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Director: David O'Connor
Updated August 2013
The Abydos Project of the Institute of Fine Arts, New York University, David O’Connor, Director, Matthew Adams, Associate Director/Field Director, is engaged in a multi-dimensional program of long-term archaeological field research focusing on major components of the core of ancient Abydos.
The excavated remains of the ritual enclosure of king Aha of Dynasty 1. The walls of the enclosure were deliberately demolished anciently, leaving only the lowest masonry courses in place, perhaps a kind of ritual burial of the monument. Photo: Robert Fletcher for the Institute of Fine Arts, NYU.
In recent years a primary aim of the project has been the systematic investigation of a series of mysterious monumental cultic buildings constructed by Egypt’s first kings on a low desert terrace overlooking the ancient town. Although some of these monuments have been known for many years, they remained little investigated and not well understood. The IFA project’s excavations have generated much new information and a greatly enhanced understanding of the nature and use of the early royal enclosures at Abydos, including a number previously unknown.
All the monuments appear to have followed a similar architectural template, with a massive enclosure wall defining an interior ritual precinct that was open to the sky. The enclosures belonging to First Dynasty kings were surrounded by the graves of courtiers and retainers, as were the contemporary royal tombs. The IFA excavations resulted in the discovery of the first new such graves in nearly a century and provided an opportunity for the standards of modern archaeology to be applied to the intriguing questions of who the occupants of these graves were and why they were buried at the royal enclosure.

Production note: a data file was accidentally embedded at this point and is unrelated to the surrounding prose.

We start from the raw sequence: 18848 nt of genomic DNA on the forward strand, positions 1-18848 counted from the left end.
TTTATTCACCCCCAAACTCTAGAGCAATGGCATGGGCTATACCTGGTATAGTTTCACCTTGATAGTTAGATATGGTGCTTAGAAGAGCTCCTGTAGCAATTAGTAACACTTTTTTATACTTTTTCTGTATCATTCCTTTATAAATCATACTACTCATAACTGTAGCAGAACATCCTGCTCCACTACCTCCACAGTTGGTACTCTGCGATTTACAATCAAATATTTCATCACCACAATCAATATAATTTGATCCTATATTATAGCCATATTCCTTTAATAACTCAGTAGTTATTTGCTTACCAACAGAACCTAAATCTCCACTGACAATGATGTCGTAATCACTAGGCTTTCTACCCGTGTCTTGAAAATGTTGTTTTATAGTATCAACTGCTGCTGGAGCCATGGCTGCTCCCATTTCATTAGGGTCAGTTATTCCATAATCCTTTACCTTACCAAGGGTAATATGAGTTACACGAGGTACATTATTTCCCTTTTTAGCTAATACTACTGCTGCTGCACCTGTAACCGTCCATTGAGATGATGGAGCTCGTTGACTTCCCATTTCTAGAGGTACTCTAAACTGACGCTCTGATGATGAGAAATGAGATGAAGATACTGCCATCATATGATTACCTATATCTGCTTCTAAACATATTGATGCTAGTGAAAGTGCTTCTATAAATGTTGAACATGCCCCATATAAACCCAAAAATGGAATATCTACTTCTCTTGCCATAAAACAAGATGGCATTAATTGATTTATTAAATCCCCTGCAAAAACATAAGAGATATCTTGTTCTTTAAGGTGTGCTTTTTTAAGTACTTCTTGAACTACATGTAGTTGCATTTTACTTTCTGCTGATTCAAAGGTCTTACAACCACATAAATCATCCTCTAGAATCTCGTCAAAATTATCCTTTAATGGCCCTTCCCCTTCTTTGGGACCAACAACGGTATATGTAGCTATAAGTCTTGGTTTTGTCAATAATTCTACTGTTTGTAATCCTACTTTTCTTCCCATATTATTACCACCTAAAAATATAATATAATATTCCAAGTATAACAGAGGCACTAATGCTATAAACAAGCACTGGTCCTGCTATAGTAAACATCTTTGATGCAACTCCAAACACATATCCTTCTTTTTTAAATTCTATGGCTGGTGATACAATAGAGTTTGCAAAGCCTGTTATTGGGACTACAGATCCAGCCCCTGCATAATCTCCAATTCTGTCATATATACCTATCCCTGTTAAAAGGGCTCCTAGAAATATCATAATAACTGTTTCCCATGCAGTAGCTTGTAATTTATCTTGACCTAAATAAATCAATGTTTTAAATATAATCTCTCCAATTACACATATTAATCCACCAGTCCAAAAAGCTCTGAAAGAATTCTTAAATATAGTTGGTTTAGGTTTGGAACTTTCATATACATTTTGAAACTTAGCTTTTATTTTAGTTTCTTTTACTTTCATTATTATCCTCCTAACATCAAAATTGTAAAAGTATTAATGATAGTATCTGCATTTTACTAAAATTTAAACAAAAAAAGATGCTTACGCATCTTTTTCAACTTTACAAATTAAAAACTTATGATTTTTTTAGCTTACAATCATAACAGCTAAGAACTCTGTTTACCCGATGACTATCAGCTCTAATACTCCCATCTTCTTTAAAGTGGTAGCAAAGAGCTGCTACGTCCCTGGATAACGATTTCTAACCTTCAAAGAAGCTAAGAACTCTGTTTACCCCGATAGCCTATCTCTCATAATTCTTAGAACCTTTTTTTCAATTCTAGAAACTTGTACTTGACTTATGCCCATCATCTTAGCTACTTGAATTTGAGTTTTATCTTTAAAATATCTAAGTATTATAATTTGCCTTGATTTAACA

Conservator Sanchita Balachandran and bioarchaeologist Dr. Brenda Baker excavating one of the graves of the enclosure of king Aha, that of a small child, whose legs and feet were preserved in situ on the grave’s cobble floor. Photo: Jodi Waldron for the Institute of Fine Arts, NYU.
IFA work has also resulted in the discovery that some of these early monuments were accompanied by other kinds of burials, not those of human beings. In one case, ten not yet fully domesticated donkeys were buried
together next to a royal enclosure, and in another, a fleet of fourteen large wooden boats, each encased in a boat-shaped brick grave structure. New evidence for the ritual use of the enclosures has been found, including huge deposits of pottery and other offering material generated by – and providing an archaeological window on – the nature of the performance of cult that once took place in them.
Intriguingly, recent work has revealed strong evidence that, with but one exception, each of the royal enclosures was deliberately demolished after only a short period of use, perhaps a sort of ritual burial for translation to the next world to be accessible to the dead king there. They are likely to have been built to serve as the primary visible, monumental component of each king’s two-part funerary complex at the site, which consisted of the underground tomb proper, situated at a more remote desert location some 1.5km away, and the monumental ritual enclosure, elevated above the adjacent town and highly visible from the Nile alluvial plain.
The Abydos enclosures represent an important stage in the development of royal monumental expression that culminated in the pyramid complexes that were quintessential to Egyptian kingship just a few generations later. In fact, key design features of the Abydos enclosures were incorporated into the earliest pyramid complexes, those of Third Dynasty kings at Saqqara. In its ongoing investigation of the Abydos enclosures, the IFA project is exploring the first royal monumental building tradition in Egypt and the emergence of the monumental architectural vocabulary that helped define how kingship was expressed.